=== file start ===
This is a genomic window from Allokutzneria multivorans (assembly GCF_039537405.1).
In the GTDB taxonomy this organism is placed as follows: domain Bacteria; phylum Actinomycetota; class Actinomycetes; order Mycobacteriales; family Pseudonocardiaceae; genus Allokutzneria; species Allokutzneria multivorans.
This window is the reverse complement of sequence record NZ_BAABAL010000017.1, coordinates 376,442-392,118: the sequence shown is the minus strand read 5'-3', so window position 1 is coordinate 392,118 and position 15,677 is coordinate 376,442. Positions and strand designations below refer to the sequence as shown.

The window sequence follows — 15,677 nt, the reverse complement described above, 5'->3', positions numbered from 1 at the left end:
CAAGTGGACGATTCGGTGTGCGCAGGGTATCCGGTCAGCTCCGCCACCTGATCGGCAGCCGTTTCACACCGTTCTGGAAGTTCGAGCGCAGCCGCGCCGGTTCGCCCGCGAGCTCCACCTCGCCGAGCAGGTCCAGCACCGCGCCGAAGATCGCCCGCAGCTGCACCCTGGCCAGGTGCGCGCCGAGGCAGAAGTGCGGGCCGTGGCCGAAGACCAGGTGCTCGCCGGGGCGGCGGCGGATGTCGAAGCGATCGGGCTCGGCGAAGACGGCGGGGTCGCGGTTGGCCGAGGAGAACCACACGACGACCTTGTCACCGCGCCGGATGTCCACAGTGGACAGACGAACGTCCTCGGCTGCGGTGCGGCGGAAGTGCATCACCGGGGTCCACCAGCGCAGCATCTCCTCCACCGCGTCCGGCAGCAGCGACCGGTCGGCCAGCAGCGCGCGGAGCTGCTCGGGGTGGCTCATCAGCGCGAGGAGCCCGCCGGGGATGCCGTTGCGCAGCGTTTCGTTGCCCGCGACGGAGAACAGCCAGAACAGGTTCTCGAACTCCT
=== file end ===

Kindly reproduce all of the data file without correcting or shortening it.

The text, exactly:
This is a genomic window from Allokutzneria multivorans (assembly GCF_039537405.1).
In the GTDB taxonomy this organism is placed as follows: domain Bacteria; phylum Actinomycetota; class Actinomycetes; order Mycobacteriales; family Pseudonocardiaceae; genus Allokutzneria; species Allokutzneria multivorans.
This window is the reverse complement of sequence record NZ_BAABAL010000017.1, coordinates 376,442-392,118: the sequence shown is the minus strand read 5'-3', so window position 1 is coordinate 392,118 and position 15,677 is coordinate 376,442. Positions and strand designations below refer to the sequence as shown.

The window sequence follows — 15,677 nt, the reverse complement described above, 5'->3', positions numbered from 1 at the left end:
CAAGTGGACGATTCGGTGTGCGCAGGGTATCCGGTCAGCTCCGCCACCTGATCGGCAGCCGTTTCACACCGTTCTGGAAGTTCGAGCGCAGCCGCGCCGGTTCGCCCGCGAGCTCCACCTCGCCGAGCAGGTCCAGCACCGCGCCGAAGATCGCCCGCAGCTGCACCCTGGCCAGGTGCGCGCCGAGGCAGAAGTGCGGGCCGTGGCCGAAGACCAGGTGCTCGCCGGGGCGGCGGCGGATGTCGAAGCGATCGGGCTCGGCGAAGACGGCGGGGTCGCGGTTGGCCGAGGAGAACCACACGACGACCTTGTCACCGCGCCGGATGTCCACAGTGGACAGACGAACGTCCTCGGCTGCGGTGCGGCGGAAGTGCATCACCGGGGTCCACCAGCGCAGCATCTCCTCCACCGCGTCCGGCAGCAGCGACCGGTCGGCCAGCAGCGCGCGGAGCTGCTCGGGGTGGCTCATCAGCGCGAGGAGCCCGCCGGGGATGCCGTTGCGCAGCGTTTCGTTGCCCGCGACGGAGAACAGCCAGAACAGGTTCTCGAACTCCT